got my first nuce of bees at last!

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wysiwyg

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got my first nuce of bees at last!
« on: June 29, 2009, 19:34 »
 :D

Finally decided that I wasnt going to get my hands on a swarm this year through my husbands business, so after building preserving and weathering my new hive I finally took delivery of my first nuceulus of bees yesturday.   Wonderful to see them setting to work and bringing in all the differant coloured pollen.

My two dogs have taken their first casualties both were sporting bee sting on their ears yesturday, - for some strange reason they arent half as interested in them today :lol:

depending on the weather I may not get any honey this year (well maybe just a jar) as I dont want to leave them with low stocks for the winter.

Just have to resist the urge to have a peak in!  leave it for a week then check what is happening, but then they hopefully will have drawn a couple of frames and have the wonderfull queen busy laying away.
As this is my first hive I am lucky enough to have the help from the lady who ran the course I went on earlier this year. 
To anyone out there considering starting up, start looking for courses and saving up for hives 1 hive set up is about 150 plus bee suit, hive tools etc.  But well worth it IMO.  I have left it a bit late really to get running but was waiting for a free swarm! :blush: 

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peapod

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Re: got my first nuce of bees at last!
« Reply #1 on: June 30, 2009, 00:41 »
As you're our first fully fledged beekeeper it would be really helpful for you to keep this thread going on and on (with piccies of course  ;) ).

It would be appreciated if you could wsiwyg? No problems if you havent the time though
"I think the carrot infinitely more fascinating than the geranium. The carrot has mystery. Flowers are essentially tarts. Prostitutes for the bees. There is, you'll agree, a certain je ne sais quoi oh so very special about a firm young carrot" Withnail and I

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Foxy

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Re: got my first nuce of bees at last!
« Reply #2 on: June 30, 2009, 09:43 »
brilliant! so jealous! next door had a swarm around their boot room looking for a new home (or something....) there were hundreds, the corner of the room was black with them. Wish we had a hive, wouldn't have had a clue what to do, looking out for a good bee course though ;) :D

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beesontoast

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Re: got my first nuce of bees at last!
« Reply #3 on: July 02, 2009, 20:07 »
:D

To anyone out there considering starting up, start looking for courses and saving up for hives 1 hive set up is about 150 plus bee suit, hive tools etc.  But well worth it IMO.  I have left it a bit late really to get running but was waiting for a free swarm! :blush: 


If you are looking for a cheaper way to start beekeeping, there are free plans for a top bar hive that you can build yourself. If you are really poor/tight you can use old pallet wood! Add a home-made hat and veil, catch or bait a swarm and you are a beekeeper!

« Last Edit: July 05, 2009, 22:23 by john »

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wysiwyg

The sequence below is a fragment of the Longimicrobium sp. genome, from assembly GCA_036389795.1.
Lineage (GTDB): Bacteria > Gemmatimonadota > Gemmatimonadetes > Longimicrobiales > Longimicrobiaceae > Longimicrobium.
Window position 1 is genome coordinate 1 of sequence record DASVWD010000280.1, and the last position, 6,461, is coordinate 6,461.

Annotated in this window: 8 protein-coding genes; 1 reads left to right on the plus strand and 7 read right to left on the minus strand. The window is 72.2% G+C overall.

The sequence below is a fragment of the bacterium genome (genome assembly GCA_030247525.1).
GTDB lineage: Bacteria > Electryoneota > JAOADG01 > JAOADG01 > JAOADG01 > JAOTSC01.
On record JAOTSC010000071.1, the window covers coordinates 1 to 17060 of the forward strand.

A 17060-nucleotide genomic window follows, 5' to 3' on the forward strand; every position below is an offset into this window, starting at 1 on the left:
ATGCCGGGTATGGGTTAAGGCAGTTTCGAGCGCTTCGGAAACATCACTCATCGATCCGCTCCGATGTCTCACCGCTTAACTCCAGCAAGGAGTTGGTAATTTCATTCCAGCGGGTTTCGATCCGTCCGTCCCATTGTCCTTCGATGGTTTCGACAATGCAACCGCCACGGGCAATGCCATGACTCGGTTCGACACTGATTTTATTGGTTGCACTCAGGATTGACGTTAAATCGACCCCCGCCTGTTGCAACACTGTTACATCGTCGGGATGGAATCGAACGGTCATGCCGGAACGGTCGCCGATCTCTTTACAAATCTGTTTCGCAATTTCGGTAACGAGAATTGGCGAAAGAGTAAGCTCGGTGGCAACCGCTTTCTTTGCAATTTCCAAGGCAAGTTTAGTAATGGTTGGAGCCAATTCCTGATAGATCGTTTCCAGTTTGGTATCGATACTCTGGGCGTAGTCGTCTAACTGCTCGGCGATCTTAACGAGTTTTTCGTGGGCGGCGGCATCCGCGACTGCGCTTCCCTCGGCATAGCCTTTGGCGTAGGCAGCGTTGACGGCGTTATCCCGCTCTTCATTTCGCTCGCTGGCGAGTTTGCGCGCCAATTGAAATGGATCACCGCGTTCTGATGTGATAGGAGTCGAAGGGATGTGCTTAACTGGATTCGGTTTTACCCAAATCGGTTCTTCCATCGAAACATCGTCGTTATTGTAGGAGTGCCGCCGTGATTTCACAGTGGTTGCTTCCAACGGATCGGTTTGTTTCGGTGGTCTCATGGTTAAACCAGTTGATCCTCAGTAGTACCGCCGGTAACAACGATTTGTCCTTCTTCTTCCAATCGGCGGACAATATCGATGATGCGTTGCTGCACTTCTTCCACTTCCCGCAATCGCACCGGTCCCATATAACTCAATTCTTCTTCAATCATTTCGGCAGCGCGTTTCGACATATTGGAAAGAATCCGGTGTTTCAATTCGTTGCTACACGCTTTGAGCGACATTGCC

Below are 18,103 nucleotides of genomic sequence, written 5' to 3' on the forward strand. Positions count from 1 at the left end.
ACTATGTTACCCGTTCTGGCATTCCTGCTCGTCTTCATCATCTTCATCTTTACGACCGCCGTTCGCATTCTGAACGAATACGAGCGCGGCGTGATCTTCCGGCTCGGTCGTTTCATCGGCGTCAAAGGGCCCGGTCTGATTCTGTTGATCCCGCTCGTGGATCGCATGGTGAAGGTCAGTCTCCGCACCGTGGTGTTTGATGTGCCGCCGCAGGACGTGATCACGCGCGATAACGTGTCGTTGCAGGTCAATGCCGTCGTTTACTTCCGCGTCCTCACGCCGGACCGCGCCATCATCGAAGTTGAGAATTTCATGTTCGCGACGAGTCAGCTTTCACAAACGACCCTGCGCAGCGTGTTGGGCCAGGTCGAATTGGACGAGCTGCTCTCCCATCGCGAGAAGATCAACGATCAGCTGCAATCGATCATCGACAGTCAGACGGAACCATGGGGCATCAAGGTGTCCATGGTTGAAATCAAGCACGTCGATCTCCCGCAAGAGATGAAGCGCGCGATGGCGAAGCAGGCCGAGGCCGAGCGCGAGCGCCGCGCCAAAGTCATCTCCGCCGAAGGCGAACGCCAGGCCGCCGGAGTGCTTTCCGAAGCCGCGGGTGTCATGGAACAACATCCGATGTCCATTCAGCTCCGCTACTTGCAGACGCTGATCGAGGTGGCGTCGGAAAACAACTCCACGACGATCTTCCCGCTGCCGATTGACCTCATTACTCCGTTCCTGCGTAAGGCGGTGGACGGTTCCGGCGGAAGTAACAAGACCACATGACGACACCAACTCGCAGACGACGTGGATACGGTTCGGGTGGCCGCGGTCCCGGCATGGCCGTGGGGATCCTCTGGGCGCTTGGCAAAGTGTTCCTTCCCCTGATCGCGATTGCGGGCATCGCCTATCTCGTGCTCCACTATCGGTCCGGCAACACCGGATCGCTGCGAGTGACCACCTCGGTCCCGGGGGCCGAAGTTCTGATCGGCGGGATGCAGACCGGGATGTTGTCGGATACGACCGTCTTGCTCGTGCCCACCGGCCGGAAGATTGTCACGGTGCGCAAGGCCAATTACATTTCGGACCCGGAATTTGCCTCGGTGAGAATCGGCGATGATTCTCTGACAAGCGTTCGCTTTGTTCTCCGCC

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Re: got my first nuce of bees at last!
« Reply #4 on: July 02, 2009, 21:14 »

If you are looking for a cheaper way to start beekeeping, there are free plans  for a top bar hive that you can build yourself. If you are really poor/tight you can use old pallet wood! Add a home-made hat and veil, catch or bait a swarm and you are a beekeeper!


yep I have seen a top bar set up that the woman that held the course had built, It looks like a really good idea.  I will try and get some pics done and keep giving you some info as and when.  Hope to go into the hive for the first time tomorrow cant wait!  one of the great things is getting a smoker going and keeping it going.  always have liked a bit of a burn.

« Last Edit: July 05, 2009, 22:23 by john »

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Roughlee Handled

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Re: got my first nuce of bees at last!
« Reply #5 on: July 03, 2009, 11:01 »
Yes Top Bars are good but I do not like them because.
Basically there is no difference between Crop and brood.
I do not feel that is this country top bars can work as well as nationals or other standardised hives.  How are you going to feed your bees in winter in a top bar?  Stop mice getting in?   

In a standard National you can crop your honey with out disturbing the nucleus (Brood Box) of the hive.

With a Top Bar it has a solid floor. How in this day and age are you going to control varroa in a top bar hive?

http://en.wikipedia.org/wiki/Varroa_destructor

.....Add a home-made hat and veil, catch or bait a swarm and you are a beekeeper!

I am sorry but there is a h*ll allot to learn about bees before you "catch or bait a swarm and you are a beekeeper!"
Join your local bee association. Found here
http://www.britishbee.org.uk/local_associations_about_us.php
Other info
http://www.britishbee.org.uk/getting_started.php

Another very good website for people wanting more information about keeping bees.
http://homepage.ntlworld.com/gandboss/BeeginnersFAQ/index.htm

 :D :D
Stuart


Dont worry I am just paranoid duckie.

If I get the wrong end of the stick its because I have speed read. Honest.

Blar blar blar blar snorrrrrrrrrrrrrrrrrrrrrre.

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beesontoast